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Monday, March 4, 2024
The Observer

‘I'd rather be notorious:’ Ruth Bader Ginsburg speaks in Purcell Pavilion

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U.S. Supreme Court Justice Ruth Bader Ginsburg is fully aware that one of her nicknames is “Notorious R.B.G.”

“I do know where Notorious R.B.G. comes from,” Ginsburg said in a talk Monday night at Notre Dame. “It is from a now-deceased rapper, Notorious B.I.G., and when I heard about it, I said, ‘Oh, that’s wonderful, we have something terrific in common. We were both born and bred in Brooklyn, New York.’”

Later in the evening, moderator Ann Williams, a U.S. circuit judge for the 7th Circuit Court of Appeals and class of 1975 law school alumna, asked if Ginsburg was “Queen Ruth.”

“I’d rather be notorious,” Ginsburg said.

The conversation with the 23-year veteran of the Court, sponsored by the Office of the President, Notre Dame Law School and Notre Dame Student Government, explored a number of topics throughout the evening.

When Williams asked about some of her hobbies growing up, Ginsburg said she was a fan of the Nancy Drew books.

“Most of the books I read in school were Dick and Jane,” Ginsburg said. “Dick was active and Jane was in a pretty party dress, but Nancy Drew was a doer and an actor. Her then-boyfriend mostly did what she told him to do. And I liked that part.”

Ginsburg said her mother was always a major influence in her life.

“My mom repeated two things many times: be independent, and the other, be a lady,” Ginsburg said.

Being a lady meant Ginsburg should not waste time on unproductive emotions.

“A lady does not snap back in anger; she isn’t envious; she is a lady,” Ginsburg said. “That is, if an unkind word is spoken, it is as though she didn’t hear it.”

Ginsburg said some of her fondest childhood memories were those of reading with her mother.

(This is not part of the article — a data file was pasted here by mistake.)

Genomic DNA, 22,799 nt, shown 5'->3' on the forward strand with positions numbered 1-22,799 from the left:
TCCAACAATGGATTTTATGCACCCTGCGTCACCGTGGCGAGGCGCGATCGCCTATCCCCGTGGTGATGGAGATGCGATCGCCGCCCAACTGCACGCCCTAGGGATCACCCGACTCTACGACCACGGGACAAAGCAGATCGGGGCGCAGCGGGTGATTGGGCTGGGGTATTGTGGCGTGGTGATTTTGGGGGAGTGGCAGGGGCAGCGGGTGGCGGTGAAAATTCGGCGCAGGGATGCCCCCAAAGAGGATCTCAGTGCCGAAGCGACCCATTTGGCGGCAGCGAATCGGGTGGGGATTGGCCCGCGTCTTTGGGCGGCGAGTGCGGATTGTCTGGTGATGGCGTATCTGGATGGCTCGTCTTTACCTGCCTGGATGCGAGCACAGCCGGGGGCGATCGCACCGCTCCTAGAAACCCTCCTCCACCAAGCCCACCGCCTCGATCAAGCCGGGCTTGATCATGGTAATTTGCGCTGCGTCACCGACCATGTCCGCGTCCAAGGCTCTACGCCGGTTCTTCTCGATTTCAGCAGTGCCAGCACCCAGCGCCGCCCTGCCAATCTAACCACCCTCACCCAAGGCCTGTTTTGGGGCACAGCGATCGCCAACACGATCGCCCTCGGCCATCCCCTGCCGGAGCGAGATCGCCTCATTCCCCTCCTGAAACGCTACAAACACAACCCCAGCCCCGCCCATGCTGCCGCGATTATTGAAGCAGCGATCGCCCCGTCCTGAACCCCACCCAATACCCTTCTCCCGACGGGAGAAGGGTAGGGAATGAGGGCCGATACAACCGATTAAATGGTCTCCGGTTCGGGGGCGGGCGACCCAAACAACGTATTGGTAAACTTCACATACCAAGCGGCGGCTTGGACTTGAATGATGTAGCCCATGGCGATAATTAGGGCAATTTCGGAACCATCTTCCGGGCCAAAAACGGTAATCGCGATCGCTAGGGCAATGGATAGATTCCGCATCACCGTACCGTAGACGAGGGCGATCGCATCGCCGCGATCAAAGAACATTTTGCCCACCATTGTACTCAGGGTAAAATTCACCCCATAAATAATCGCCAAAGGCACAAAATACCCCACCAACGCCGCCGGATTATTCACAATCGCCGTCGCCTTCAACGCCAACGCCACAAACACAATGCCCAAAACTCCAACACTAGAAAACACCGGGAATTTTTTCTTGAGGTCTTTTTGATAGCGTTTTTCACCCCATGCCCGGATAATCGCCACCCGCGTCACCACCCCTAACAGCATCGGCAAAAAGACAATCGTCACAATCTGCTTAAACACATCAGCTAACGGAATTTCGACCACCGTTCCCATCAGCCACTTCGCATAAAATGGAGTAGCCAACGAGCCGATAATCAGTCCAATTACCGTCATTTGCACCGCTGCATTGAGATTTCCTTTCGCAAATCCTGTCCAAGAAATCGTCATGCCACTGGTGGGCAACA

“My mother was a voracious reader, and she communicated to me her love of reading,” she said. “She took me on weekly trips to the library. … She would leave me in the children’s section, get her hair done and come back, and I would have my five books to bring home.”

Ginsburg also admired her mother-in-law, who gave her a set of earplugs as a wedding gift.

“Just before the [wedding] ceremony, [my mother-in-law] took me aside and said, ‘I’d like to tell you the secret of a happy marriage,’” Ginsburg said. “What was the secret? It helps every now and then to be a little deaf.”

That was such good advice, Ginsburg said, that she uses it to this day with her colleagues in the Supreme Court.

“When an unkind word is unspoken, I tune it out,” she said.

Asked about her career path in life, Ginsburg said she considered being a teacher for a while but had an increasingly strong desire to become a lawyer. She enrolled in Harvard Law School in 1956, when her baby Jane was 14 months old.

“We had a wonderful nanny to take care of her,” Ginsburg said. “I came home at 4 p.m. when the nanny left, and from 4 p.m. to when Jane went to sleep, that was children’s time. We would sing silly songs and go to the park. … Then when she was asleep, I could go back to the books with a new energy.”